Case Study: Start-up To Growth Company Challenges Optimizing Roles, Competencies and Assessments


Company A is a start-up technology company. It was started 3 years ago by its Co- Founders to enhance the personal security of Internet transactions. The product allows a user to securely store their personal and credit card information in exchange for a code that can be used across all sites on the Internet. As a result, the customer secures all personal information with one company, instead of multiple companies, reducing the risk of security fraud.

The company has grown quickly over the last 3 years. Company A has grown from a team of two (the two Co-Founders) to 20 people within six months, 40 people after a year and 100 people by the end of the second year...and the Company is still growing!
It is an exciting time for all. The technology is attractive with retailers and, as a result, the Company has been highly sought after by investors and some major technology companies in takeover bids.

However, with this growth, new requirements begin to arise. The close knit, highly hands-on management style has begun to change to a decentralized, bureaucratic environment that takes some maneuvering to get things done. In addition, the quality of work is beginning to deteriorate and the costs are increasing considerably. The issues are not the skill of the talent, or their engagement, or their confidence...or are they?


Inception through Six Months

As a true start-up, Company A was focused on innovation. The Co-Founders supported proactive, critical thinking and collaboration as critical key competencies to their success. Everyone at the company held themselves accountable for their actions. They really wanted to be there...there was an overwhelming excitement about the possibilities!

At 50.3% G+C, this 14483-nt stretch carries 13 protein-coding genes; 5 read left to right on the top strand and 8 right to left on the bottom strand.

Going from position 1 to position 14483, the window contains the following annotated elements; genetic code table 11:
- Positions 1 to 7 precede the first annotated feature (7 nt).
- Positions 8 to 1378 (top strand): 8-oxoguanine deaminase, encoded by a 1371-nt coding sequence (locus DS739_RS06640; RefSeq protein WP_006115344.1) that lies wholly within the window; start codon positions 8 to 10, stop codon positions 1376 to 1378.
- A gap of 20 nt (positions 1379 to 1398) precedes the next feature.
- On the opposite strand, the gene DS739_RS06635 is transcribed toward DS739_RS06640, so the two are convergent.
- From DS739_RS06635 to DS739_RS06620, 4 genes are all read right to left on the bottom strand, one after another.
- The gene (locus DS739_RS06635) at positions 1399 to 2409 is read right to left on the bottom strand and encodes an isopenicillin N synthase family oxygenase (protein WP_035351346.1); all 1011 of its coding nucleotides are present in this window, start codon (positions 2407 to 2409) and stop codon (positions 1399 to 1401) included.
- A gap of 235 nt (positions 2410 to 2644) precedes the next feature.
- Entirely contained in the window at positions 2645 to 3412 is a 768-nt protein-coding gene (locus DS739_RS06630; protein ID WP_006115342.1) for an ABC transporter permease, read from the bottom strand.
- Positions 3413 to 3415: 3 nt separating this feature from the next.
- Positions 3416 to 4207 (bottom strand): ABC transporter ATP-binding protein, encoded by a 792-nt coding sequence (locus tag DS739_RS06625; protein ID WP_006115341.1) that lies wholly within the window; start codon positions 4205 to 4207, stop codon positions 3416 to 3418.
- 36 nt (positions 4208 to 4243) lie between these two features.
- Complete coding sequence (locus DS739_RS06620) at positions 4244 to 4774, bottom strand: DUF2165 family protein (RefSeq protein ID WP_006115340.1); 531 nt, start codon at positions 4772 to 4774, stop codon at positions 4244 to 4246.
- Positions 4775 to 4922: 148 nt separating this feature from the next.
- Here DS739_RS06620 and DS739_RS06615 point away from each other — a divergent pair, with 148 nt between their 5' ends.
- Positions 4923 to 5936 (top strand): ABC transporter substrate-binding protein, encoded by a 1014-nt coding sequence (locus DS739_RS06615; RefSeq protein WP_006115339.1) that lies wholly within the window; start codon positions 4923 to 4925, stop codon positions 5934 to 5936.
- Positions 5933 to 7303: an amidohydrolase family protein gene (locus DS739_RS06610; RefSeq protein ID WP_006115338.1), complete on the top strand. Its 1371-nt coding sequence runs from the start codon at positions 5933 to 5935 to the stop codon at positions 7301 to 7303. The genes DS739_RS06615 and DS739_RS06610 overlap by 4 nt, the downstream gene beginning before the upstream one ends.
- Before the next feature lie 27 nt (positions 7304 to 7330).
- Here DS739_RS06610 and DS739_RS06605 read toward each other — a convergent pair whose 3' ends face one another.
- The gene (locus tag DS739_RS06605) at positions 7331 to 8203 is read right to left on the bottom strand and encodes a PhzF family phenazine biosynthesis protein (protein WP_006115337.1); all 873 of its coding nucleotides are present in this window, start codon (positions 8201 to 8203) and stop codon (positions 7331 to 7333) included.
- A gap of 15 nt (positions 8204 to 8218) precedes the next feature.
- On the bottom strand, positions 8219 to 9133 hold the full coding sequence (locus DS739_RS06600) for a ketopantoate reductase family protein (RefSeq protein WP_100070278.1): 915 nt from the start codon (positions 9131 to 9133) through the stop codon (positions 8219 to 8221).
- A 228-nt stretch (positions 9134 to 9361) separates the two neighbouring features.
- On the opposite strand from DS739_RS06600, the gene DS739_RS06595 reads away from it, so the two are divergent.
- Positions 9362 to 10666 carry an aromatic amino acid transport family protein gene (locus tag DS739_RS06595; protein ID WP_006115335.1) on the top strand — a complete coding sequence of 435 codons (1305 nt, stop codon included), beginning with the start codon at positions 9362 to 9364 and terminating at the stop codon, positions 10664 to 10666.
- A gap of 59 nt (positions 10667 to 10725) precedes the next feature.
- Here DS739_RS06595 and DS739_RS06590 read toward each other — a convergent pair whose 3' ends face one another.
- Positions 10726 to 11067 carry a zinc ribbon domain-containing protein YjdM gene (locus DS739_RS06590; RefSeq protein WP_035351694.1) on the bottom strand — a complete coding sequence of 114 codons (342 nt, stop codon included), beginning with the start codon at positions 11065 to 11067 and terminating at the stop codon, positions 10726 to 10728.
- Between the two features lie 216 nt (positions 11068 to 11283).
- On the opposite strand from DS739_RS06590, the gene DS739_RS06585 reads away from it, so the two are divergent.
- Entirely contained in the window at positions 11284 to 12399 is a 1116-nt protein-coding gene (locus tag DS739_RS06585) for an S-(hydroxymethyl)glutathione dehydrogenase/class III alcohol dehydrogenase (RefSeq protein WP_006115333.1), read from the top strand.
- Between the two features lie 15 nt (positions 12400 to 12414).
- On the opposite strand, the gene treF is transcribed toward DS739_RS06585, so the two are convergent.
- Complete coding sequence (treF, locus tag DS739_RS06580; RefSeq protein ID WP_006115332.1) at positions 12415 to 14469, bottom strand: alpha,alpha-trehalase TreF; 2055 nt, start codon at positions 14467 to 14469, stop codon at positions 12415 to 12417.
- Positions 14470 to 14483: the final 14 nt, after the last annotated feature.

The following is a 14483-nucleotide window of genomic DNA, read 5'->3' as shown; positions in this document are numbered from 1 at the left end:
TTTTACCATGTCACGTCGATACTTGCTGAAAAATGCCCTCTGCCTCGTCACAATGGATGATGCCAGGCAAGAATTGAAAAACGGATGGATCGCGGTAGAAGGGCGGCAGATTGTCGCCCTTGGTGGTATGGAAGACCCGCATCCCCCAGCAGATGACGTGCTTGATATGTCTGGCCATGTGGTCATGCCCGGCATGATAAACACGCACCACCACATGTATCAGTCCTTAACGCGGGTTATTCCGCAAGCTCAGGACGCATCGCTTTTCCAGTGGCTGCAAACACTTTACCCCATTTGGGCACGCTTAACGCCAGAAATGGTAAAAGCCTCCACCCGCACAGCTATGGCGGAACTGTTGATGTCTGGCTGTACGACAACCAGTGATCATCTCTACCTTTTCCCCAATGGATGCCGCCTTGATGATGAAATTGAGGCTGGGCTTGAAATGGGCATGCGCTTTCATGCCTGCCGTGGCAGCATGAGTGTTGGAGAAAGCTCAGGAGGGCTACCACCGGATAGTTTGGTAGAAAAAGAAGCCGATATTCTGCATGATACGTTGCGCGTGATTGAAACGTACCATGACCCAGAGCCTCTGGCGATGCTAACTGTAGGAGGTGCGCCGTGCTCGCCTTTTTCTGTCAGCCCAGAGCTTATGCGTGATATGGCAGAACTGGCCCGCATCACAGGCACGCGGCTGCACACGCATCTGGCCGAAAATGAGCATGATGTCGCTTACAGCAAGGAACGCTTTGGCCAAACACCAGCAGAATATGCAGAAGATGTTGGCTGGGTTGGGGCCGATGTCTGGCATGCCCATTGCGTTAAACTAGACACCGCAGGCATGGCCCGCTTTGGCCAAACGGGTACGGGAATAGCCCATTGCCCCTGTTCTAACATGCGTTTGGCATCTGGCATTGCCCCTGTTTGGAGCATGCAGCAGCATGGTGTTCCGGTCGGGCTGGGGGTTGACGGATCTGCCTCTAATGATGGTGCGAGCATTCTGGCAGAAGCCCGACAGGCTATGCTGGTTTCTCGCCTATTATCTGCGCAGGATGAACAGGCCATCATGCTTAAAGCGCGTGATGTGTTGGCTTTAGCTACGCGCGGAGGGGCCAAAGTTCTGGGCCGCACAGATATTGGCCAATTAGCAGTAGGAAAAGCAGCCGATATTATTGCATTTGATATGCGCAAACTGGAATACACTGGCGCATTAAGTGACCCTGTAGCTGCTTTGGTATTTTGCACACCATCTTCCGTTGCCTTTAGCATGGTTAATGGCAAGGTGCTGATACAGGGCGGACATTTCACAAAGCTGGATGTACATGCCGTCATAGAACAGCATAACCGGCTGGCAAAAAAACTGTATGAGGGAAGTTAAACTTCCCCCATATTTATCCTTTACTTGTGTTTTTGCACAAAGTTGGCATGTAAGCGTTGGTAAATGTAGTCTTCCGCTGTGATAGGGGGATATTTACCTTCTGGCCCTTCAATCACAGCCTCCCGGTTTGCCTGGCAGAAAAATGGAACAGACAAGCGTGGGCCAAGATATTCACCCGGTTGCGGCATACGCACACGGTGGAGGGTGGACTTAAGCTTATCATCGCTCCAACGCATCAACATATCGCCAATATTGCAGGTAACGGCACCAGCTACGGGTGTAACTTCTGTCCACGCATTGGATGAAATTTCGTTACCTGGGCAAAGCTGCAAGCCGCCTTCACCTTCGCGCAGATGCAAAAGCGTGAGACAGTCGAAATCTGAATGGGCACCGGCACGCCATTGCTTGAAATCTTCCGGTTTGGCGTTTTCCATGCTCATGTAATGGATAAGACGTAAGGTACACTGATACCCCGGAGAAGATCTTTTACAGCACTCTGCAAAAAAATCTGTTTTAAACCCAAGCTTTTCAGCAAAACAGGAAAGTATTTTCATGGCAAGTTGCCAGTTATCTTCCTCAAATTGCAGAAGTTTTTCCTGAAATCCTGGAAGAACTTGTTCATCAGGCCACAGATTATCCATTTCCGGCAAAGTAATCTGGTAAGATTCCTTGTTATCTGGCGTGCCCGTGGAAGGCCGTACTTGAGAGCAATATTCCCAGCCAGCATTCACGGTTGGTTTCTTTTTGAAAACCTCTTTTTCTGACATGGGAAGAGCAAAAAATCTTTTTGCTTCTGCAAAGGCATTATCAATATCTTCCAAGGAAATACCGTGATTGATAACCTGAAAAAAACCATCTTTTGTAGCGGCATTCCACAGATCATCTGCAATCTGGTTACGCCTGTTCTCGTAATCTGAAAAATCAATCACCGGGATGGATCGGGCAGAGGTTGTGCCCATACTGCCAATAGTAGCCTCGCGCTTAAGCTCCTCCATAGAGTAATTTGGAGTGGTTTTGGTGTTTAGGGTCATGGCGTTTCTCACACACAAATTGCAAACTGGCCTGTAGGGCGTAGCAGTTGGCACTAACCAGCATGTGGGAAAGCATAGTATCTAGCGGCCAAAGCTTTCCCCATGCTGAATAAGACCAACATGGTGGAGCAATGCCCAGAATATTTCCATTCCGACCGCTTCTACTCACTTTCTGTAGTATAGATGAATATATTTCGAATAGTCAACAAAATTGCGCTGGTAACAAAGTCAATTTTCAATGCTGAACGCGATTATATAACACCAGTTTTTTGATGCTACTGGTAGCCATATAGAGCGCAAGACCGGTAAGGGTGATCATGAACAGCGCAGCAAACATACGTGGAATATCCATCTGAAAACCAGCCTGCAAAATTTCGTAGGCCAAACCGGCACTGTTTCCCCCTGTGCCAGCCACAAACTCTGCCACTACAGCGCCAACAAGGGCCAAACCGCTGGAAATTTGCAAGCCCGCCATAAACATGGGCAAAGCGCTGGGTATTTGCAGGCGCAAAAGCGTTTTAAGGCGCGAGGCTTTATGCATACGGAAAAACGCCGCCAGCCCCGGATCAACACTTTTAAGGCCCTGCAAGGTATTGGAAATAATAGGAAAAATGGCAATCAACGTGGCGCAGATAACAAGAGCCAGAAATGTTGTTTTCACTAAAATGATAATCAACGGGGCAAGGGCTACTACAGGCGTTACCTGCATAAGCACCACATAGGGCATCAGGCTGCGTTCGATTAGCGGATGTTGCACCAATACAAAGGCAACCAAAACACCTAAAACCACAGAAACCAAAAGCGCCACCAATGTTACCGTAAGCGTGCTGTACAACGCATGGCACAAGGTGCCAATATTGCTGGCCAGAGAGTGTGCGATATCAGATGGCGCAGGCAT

The team was very close (personally) and they had highly talented people focused on the company goal – technology development. The Co-Founders brought the best and the brightest talent in the door in the areas of expertise needed to enhance the product to the point where Company A was worthy of private equity investment. Everyone, now at twenty strong, knew their job and knew it well!

With the focus on product development, the other areas important to a fully functioning organization (accounting, infrastructure, risk management, marketing/sales, etc.) were put on the back burner for now...and rightfully so, because without the product, there would be no business.

Six Months through End of Year One

Company A was still growing with 40 people employed...the focus was still on product development, but the Co-Founders, themselves, were beginning some marketing and sales efforts. Great progress had been made and the Co-Founders were starting to see some interest from private equity. However, further enhancements were still required to bring the technology to the point that it was truly a viable product for the market.

So the additional employees that were added were still focused on the technology. The talent continued to be the best out there...they were the experts in their field.

Year Two

What a Year This Has Been! After three months into the year, the company has 100 people and the company has secured private equity capital. The Co-Founders now have to deliver to the many more demands of the private equity investors...answering to someone else is not something that they are use to, but they understand that it is part of the deal.